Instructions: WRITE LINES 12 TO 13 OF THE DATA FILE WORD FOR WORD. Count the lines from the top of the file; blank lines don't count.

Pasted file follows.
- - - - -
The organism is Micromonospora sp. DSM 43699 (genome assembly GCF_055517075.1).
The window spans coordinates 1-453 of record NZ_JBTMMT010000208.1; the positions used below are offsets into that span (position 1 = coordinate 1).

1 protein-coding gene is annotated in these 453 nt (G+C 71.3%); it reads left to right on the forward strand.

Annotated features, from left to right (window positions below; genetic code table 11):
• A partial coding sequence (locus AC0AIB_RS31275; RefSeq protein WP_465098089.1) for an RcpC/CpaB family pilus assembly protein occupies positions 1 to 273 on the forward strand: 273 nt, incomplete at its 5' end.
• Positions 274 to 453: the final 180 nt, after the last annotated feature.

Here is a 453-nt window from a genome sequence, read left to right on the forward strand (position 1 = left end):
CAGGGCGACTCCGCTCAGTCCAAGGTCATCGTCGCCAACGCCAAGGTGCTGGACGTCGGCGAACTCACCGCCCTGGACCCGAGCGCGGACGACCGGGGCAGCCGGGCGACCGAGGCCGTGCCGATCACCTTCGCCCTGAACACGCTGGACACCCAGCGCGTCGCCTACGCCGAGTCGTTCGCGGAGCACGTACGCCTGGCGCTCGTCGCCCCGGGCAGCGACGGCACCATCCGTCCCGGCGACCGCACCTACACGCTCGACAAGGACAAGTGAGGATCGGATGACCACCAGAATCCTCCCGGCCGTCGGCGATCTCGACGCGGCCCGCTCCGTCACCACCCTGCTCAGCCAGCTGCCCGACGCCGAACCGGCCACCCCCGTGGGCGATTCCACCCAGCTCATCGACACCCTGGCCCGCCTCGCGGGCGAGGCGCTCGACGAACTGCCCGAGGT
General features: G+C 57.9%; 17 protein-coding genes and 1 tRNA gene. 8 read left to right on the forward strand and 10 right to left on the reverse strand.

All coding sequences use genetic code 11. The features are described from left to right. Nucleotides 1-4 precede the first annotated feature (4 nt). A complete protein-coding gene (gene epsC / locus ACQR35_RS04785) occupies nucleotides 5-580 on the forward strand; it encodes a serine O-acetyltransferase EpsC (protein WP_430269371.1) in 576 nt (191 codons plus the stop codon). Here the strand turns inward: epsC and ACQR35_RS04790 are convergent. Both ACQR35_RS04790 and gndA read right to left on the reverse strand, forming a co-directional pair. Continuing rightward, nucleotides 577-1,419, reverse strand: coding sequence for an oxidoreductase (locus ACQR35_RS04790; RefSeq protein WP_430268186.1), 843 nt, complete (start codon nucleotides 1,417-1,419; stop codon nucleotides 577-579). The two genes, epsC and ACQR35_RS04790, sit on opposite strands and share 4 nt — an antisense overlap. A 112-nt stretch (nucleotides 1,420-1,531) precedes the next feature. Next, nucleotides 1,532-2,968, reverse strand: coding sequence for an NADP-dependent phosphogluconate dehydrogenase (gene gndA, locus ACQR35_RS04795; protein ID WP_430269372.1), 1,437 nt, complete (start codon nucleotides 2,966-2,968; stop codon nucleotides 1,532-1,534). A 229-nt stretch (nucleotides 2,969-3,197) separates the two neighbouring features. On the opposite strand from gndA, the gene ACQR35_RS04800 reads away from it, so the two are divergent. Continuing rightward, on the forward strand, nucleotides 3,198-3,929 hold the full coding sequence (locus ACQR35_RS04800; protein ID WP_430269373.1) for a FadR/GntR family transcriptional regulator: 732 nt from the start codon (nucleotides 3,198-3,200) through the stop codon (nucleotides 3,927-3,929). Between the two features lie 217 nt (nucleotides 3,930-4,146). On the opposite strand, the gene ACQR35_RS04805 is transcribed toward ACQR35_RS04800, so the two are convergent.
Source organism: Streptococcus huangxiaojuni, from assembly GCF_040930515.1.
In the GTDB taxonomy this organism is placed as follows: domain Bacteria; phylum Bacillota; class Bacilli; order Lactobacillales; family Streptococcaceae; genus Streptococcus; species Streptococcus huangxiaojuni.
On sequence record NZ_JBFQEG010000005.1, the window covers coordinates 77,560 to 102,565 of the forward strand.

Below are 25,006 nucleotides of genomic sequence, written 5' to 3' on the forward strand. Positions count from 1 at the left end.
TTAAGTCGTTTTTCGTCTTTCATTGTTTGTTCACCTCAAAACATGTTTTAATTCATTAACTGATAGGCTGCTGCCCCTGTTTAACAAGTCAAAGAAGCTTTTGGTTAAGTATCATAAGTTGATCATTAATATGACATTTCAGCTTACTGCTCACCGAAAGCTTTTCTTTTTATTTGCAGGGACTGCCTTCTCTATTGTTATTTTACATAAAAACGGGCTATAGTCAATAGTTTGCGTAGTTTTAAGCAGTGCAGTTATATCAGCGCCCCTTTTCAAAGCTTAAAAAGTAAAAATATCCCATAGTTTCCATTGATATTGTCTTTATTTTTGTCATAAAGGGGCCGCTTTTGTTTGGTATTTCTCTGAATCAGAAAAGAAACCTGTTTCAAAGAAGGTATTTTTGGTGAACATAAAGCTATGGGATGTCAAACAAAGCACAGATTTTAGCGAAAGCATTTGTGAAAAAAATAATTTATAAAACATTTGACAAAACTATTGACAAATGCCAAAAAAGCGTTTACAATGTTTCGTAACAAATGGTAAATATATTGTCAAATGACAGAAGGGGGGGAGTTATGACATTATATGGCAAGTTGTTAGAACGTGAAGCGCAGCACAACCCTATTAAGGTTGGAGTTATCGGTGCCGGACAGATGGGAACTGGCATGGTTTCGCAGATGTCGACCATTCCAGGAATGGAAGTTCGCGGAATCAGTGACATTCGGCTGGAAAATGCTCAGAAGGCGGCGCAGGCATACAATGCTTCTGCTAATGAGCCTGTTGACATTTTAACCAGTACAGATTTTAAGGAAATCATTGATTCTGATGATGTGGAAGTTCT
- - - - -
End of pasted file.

In the GTDB taxonomy this organism is placed as follows: domain Bacteria; phylum Bacillota; class Bacilli; order Lactobacillales; family Streptococcaceae; genus Streptococcus; species Streptococcus huangxiaojuni.
On sequence record NZ_JBFQEG010000005.1, the window covers coordinates 77,560 to 102,565 of the forward strand.